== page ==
There’s a place on Milwaukee where you have to cross two lanes of traffic uphill to get into the left-turning bike lane.
As the spring, summer and fall edge on and your legs and gut get honed to, well, as good as they’re going to be, the shift becomes an annoying if instinctual habit.
The first few bike commutes of spring, it’s a huffing, puffing mess made glorious after the left turn, as you coast down a hill on a protected lane, a chocolate-drenched wind from the Blommer factory rushing to meet you.
PSI at 65, brakes checked, chain lubed.
There’s a place on Cortland where a crumbling rust-red bridge takes you through the newly shuttered Finkl steelworks.
There’s a moment at night when the downtown skyscrapers, crackling with light and power against the darkness, shoot into view down the industrial bend of the river. They used to tower above Himalayas of scrap in the Finkl yard, heaven leering over the hell that forged it.
Lock tested to see if the key still works, water bottle rinsed and refilled so I don’t catch the ol’ Legionnaires Disease.
There’s a place on Armitage where a passel of young women, so beautiful and multiracial they should be in a stock photo laughing over salads, gape and cheer at a wedding dress one of them holds up.
And there’s a suicide run west on North Ave., where the brave and doltish zip down Route 64, unaware or unwilling to find safety on a side street a block north.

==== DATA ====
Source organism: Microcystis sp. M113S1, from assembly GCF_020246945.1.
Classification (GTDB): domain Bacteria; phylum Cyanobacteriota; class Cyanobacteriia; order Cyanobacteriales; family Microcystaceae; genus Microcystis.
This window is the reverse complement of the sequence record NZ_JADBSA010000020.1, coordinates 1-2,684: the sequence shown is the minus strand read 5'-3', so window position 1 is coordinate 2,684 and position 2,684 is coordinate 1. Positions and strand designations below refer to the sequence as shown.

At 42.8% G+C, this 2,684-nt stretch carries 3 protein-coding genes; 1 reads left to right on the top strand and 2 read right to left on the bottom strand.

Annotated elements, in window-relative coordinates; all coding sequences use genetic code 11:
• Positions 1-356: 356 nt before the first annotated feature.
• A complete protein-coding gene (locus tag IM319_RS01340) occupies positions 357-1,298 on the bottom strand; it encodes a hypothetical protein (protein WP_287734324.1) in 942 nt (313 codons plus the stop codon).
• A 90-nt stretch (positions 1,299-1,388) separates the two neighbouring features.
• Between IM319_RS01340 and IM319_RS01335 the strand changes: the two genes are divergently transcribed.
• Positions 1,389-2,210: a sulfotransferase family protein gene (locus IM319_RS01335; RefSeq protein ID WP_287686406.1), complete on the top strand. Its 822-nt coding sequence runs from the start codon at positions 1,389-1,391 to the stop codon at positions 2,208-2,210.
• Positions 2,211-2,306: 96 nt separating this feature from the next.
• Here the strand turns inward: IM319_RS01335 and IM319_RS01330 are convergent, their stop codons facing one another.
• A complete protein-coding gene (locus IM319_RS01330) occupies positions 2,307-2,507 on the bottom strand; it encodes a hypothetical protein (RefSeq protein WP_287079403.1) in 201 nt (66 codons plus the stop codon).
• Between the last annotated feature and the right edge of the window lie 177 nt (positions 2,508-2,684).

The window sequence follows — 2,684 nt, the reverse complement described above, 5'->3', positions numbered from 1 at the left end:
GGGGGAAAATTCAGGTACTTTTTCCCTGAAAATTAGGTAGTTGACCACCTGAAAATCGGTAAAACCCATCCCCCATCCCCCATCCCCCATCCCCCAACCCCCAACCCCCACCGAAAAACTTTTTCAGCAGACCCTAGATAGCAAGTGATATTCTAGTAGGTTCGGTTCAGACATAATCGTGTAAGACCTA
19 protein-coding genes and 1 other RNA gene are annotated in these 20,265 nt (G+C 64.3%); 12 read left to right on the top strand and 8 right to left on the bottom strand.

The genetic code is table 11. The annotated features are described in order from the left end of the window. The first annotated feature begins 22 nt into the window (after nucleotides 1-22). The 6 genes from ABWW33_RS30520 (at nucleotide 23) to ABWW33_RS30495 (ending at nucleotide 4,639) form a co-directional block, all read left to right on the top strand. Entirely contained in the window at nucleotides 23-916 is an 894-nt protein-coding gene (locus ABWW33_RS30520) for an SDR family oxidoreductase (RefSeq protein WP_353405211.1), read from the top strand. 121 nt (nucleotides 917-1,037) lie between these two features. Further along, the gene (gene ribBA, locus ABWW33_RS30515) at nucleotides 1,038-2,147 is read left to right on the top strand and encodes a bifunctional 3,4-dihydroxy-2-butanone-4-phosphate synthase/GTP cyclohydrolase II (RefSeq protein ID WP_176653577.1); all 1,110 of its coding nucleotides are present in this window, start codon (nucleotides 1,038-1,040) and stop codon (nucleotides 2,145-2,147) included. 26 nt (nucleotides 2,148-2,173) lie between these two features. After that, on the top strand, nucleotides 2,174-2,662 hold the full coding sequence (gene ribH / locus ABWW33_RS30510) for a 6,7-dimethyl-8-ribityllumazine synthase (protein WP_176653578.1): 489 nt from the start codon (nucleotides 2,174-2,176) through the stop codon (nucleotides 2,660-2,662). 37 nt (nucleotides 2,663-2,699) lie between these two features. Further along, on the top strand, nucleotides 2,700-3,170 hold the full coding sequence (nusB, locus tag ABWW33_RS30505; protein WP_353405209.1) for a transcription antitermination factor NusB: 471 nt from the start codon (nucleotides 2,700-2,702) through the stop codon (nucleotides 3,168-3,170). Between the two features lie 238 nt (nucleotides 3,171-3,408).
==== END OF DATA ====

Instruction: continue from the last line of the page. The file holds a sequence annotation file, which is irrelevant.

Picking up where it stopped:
And there’s a street that takes you by a softball field, ones that take you by children’s karate studios, streets that bring you by memories painful because they were bad and ones even more painful because they were once lovely.
There are streets that tread by endless, developer-sanctioned brownstones slap-dabbed like Monopoly houses. There are streets taking you through weed-choked fields where the lone person crossing — no one around for yards and meters — still walks jumpy and suspicious looking on the scene.
There are streets in Chicago that I only see on wheels, streets that would zip by on cars and be too far to go on foot. Twisting, turning, exploring, I can only have these moments because of a bit of plastic, metal and rubber, molded, forged, stretched into two wheels, some pedals and a little blinky light on the back so no one taps me after dark.
It’s a way to get from hither to fro, from to to yon. A frippery. A bauble. How I get where I go when the weather’s nice enough and I don’t feel like using a bus pass.
But it means more to me than your car ever will.
Everything’s set. I open the basement door and push out my bike into the broad light of day.